• Newfoundland and Labrador 12.9 percent (12.3)
  • Prince Edward Island 8.1 percent (9.0)
  • Nova Scotia 6.5 percent (6.6)
  • New Brunswick 7.7 percent (7.9)
  • Quebec 4.1 percent (4.5)
  • Ontario 5.3 percent (5.5)
  • Manitoba 5.3 percent (4.8)
  • Saskatchewan 5.0 percent (4.7)
  • Alberta 6.5 percent (6.8)
  • British Columbia 5.1 percent (4.9)

As compiled by Canadian Press, Statistics Canada also released seasonally adjusted, three-month moving average unemployment rates for major cities:

  • St. John’s, N.L. 7.4 percent (7.3)
  • Halifax 5.4 percent (5.7)
  • Moncton, N.B. 5.7 percent (6.1)
  • Saint John, N.B. 7.4 percent (7.3)
  • Saguenay, Que. 4.5 percent (4.4)
  • Quebec City 2.7 percent (2.8)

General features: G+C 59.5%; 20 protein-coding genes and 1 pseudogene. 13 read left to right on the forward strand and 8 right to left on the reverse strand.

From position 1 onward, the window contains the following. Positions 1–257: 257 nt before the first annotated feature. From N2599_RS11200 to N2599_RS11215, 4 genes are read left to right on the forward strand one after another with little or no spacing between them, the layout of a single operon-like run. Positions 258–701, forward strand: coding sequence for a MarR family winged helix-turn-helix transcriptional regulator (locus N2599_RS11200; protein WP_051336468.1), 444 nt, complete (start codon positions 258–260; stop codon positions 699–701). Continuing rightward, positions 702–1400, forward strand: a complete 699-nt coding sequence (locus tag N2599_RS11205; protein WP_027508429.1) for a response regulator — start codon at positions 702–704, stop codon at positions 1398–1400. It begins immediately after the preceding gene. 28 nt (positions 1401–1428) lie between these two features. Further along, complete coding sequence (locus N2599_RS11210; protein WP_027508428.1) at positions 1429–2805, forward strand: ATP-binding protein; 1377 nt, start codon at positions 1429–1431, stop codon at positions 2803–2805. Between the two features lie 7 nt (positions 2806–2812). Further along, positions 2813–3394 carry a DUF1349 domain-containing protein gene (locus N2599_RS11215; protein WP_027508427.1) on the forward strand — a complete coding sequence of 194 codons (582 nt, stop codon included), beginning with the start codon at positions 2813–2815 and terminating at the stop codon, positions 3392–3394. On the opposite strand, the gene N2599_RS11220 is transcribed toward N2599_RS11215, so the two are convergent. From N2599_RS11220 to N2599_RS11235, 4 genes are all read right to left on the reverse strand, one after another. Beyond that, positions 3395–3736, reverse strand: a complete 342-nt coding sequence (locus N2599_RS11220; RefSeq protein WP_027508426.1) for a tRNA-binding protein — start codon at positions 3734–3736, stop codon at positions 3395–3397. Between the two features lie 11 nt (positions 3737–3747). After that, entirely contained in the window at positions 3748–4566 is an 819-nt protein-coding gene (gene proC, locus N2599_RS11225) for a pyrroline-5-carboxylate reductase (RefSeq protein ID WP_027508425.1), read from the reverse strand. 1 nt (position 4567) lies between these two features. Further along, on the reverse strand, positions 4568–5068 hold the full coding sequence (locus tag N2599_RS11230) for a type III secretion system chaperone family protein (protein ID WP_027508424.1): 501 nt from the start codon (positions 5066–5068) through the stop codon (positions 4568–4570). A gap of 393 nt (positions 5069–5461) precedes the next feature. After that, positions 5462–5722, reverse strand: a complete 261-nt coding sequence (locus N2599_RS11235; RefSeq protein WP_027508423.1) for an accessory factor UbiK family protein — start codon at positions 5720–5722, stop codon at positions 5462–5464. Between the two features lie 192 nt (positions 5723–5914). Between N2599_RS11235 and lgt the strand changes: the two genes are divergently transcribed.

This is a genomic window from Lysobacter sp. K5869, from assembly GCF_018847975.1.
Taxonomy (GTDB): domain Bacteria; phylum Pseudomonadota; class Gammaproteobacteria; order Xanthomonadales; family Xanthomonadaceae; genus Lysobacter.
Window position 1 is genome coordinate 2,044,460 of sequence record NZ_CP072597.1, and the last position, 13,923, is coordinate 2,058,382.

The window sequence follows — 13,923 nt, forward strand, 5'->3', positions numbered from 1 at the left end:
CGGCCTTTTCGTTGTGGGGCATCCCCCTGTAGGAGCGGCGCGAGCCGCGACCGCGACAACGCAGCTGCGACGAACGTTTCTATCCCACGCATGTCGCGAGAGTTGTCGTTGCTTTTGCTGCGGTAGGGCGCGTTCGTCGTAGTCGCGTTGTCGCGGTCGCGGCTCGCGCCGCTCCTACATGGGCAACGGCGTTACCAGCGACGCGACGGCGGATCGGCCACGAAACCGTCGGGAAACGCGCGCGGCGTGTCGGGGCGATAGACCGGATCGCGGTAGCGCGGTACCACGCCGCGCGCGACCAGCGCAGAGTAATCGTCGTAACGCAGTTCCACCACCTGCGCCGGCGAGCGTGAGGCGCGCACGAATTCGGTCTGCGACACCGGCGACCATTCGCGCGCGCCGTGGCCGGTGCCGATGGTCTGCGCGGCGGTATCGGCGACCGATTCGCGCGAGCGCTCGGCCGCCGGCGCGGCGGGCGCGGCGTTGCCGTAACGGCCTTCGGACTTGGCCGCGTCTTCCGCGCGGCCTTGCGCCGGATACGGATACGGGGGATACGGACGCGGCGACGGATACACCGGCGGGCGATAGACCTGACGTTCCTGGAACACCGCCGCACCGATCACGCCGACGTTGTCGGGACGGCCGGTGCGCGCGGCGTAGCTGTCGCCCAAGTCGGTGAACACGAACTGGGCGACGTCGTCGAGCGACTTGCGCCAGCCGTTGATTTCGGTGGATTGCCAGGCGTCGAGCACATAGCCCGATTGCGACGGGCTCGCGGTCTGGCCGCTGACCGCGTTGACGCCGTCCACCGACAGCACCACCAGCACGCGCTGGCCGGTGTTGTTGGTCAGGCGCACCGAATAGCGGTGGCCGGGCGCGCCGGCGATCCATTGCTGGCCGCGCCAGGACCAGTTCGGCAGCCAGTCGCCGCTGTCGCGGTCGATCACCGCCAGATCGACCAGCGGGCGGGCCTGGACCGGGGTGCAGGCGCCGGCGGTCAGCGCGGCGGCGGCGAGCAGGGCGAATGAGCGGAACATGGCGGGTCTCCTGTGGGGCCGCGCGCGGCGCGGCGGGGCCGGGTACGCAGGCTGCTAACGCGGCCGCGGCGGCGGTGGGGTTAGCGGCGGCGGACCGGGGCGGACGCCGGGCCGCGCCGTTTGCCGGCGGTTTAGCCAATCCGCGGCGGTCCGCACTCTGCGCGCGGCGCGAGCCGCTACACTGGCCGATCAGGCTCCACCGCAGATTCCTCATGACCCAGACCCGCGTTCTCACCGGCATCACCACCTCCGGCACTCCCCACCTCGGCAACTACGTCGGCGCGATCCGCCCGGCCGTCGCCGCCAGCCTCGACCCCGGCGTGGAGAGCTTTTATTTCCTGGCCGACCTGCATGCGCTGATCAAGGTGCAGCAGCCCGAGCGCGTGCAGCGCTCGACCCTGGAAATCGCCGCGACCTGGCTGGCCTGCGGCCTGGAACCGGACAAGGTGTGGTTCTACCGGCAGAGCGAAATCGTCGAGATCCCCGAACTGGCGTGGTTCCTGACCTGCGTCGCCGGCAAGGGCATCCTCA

• Sherbrooke, Que. 2.6 percent (2.8)
  • Trois-Rivieres, Que. 3.9 percent (5.0)
  • Montreal 5.1 percent (5.2)
  • Gatineau, Que. 3.8 percent (4.6)
  • Ottawa 5.3 percent (5.0)
  • Kingston, Ont. 5.9 percent (5.7)
  • Peterborough, Ont. 3.8 percent (5.9)
  • Oshawa, Ont. 5.4 percent (6.4)
  • Toronto 7.2 percent (7.4)
  • Hamilton, Ont. 5.3 percent (5.2)
  • St. Catharines-Niagara, Ont. 6.2 percent (6.3)
  • Kitchener-Cambridge-Waterloo, Ont. 5.4 percent (5.2)
  • Brantford, Ont. 5.1 percent (5.5)
  • Guelph, Ont. 4.8 percent (4.3)
  • London, Ont. 5.3 percent (5.8)
  • Windsor, Ont. 8.3 percent (8.3)
  • Barrie, Ont. 7.6 percent (7.7)
  • Greater Sudbury, Ont. 4.0 percent (4.3)
  • Thunder Bay, Ont. 4.9 percent (5.9)
  • Winnipeg 5.1 percent (4.9)
  • Regina 5.2 percent (5.4)
  • Saskatoon 4.6 percent (4.8)
  • Calgary 7.7 percent (8.0)
  • Edmonton 7.1 percent (6.9)
  • Kelowna, B.C. 6.7 percent (7.1)
  • Abbotsford-Mission, B.C. 3.9 percent (4.2)
  • Vancouver 5.4 percent (5.4)
  • Victoria 4.1 percent (4.2)